NASA News

Chris Rink
757-864-6786, 757-344-7711
christopher.p.rink@nasa.gov
12.18.09
 
RELEASE : 09-102
 
 
NASA Langley Recognized for Research on Earth's Changing Climate
 
 
HAMPTON, Va. -- A NASA Langley Research Center-led team has been recognized with a prestigious award for helping scientists better understand our home planet. NASA and the U.S. Department of the Interior presented the William T. Pecora Award to the Clouds and the Earth's Radiant Energy System (CERES) team.

The two agencies present individual and group Pecora Awards to honor outstanding contributions in the field of remote sensing and its application to understanding Earth. The award was established in 1974 to honor the memory of William T. Pecora, former director of the U.S. Geological Survey and under secretary of the Department of the Interior.

This year's award was presented Dec. 17 in San Francisco during the annual meeting of the American Geophysical Union. The presentation was made by Marcia McNutt, director of the U.S. Geological Survey, and Michael Freilich, director of NASA's Earth Science Division at NASA Headquarters in Washington. Norman Loeb and Bruce Wielicki of NASA Langley accepted the award on behalf of the CERES team.

"The CERES team winning the Pecora award is a great honor," said Loeb, the principal investigator for CERES. "It's truly the result of years of hard work from many different teams with the hope of many years to come."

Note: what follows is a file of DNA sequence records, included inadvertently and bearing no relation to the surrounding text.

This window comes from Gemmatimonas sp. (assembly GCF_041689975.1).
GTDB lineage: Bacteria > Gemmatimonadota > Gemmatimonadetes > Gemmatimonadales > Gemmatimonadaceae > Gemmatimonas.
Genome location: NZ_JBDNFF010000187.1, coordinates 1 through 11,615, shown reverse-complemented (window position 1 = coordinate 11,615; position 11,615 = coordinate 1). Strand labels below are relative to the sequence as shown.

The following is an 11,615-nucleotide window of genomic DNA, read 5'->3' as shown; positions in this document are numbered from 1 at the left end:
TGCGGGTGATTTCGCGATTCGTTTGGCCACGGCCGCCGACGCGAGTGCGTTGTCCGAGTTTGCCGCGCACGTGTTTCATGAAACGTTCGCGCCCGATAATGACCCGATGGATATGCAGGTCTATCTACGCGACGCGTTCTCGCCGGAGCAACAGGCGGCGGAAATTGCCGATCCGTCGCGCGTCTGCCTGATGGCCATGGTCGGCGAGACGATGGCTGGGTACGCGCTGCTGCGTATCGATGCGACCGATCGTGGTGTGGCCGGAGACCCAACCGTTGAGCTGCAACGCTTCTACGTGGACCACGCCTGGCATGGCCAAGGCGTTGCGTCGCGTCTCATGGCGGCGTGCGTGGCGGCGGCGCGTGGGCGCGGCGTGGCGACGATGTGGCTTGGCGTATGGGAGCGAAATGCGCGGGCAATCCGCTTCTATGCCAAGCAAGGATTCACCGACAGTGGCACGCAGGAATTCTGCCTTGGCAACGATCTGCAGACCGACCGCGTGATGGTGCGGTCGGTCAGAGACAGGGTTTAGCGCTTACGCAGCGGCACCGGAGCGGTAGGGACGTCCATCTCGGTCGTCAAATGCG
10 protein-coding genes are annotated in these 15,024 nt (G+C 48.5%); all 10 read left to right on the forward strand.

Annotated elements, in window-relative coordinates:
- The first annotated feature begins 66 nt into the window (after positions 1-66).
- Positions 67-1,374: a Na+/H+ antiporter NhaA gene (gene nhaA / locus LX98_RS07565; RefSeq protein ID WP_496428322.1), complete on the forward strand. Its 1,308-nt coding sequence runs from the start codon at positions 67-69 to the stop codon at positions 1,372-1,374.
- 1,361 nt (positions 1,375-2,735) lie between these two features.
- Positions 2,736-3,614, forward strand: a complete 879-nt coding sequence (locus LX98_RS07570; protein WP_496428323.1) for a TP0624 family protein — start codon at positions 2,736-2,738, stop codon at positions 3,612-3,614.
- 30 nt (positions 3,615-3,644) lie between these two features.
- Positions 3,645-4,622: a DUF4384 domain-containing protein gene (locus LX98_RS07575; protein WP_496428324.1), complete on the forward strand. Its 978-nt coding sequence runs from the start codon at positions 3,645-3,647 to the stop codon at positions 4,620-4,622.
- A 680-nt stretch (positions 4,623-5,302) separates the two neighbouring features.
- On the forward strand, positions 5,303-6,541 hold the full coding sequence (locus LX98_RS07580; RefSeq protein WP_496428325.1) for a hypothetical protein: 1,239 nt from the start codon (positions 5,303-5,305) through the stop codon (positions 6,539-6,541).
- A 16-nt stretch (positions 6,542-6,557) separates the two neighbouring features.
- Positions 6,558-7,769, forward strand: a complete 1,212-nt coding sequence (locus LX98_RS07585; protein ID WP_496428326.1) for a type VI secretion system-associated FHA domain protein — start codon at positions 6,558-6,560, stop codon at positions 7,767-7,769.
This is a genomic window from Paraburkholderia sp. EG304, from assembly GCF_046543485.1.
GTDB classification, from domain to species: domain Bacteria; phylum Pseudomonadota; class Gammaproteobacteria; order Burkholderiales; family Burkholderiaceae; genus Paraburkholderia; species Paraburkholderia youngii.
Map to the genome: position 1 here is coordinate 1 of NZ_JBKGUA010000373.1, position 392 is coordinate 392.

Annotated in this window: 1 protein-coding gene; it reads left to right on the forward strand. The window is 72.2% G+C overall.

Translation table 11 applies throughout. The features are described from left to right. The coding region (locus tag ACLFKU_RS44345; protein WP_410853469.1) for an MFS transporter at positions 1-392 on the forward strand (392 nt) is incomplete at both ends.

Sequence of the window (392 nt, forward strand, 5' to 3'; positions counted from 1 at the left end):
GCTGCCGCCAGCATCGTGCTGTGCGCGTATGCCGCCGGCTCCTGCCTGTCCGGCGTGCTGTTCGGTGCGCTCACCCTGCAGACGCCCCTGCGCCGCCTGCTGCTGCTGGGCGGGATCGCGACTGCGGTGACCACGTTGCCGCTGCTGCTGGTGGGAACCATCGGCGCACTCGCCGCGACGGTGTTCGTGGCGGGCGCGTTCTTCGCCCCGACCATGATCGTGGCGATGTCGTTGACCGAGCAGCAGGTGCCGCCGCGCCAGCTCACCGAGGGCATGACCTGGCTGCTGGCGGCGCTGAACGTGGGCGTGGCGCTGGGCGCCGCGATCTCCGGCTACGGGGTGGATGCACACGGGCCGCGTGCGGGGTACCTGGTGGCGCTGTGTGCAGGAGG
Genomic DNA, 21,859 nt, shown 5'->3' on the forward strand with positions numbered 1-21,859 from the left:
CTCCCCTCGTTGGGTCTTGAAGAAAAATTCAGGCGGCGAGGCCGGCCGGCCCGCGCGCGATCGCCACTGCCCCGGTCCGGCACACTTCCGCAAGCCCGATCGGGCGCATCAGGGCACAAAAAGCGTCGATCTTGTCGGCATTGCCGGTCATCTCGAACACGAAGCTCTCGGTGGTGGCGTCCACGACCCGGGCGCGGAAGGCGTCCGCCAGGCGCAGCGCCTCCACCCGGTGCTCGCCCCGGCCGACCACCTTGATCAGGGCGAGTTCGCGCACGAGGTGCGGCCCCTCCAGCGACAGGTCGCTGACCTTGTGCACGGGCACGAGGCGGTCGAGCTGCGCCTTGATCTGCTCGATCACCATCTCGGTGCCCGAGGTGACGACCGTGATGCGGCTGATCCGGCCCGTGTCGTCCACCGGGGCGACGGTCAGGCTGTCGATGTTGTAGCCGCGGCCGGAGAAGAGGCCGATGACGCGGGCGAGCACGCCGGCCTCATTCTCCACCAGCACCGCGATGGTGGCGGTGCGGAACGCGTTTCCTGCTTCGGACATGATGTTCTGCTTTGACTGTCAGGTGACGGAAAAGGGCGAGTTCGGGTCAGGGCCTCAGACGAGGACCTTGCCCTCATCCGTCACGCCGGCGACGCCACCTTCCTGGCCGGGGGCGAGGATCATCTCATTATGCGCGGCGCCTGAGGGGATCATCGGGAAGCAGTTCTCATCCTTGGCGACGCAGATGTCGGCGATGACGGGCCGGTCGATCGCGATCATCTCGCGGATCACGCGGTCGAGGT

The CERES team has compiled a critical data set for monitoring and predicting climate change. The data set, which comes from five instruments on three spacecraft, is being used to improve our understanding of the natural and human-induced changes in the climate through accurate measurements of the Earth's radiative energy balance. This balance is the amount of energy Earth receives from the sun and keeps in the atmosphere or radiates back into space. Along with measurements of oceans, land, snow, ice, clouds, aerosols and meteorology, CERES data products provide a scientific basis for developing global environmental policies.

"CERES is a major NASA success story," said Freilich. "The team has made an exceptional contribution to understanding the Earth system. This interagency, academic, international effort has resulted in critical data that, among other benefits, has supported the conclusions of the United Nations' Intergovernmental Panel on Climate Change."

The CERES instruments provide highly accurate measurements of the radiative energy balance at multiple layers in the atmosphere. In addition, the CERES team developed a rapid-response product that provides a measure of the amount of solar energy at Earth's surface. These data are used by agricultural resource managers to gauge soil moisture and by engineers monitoring and designing solar power applications.

For more information about CERES and other NASA programs visit:



 

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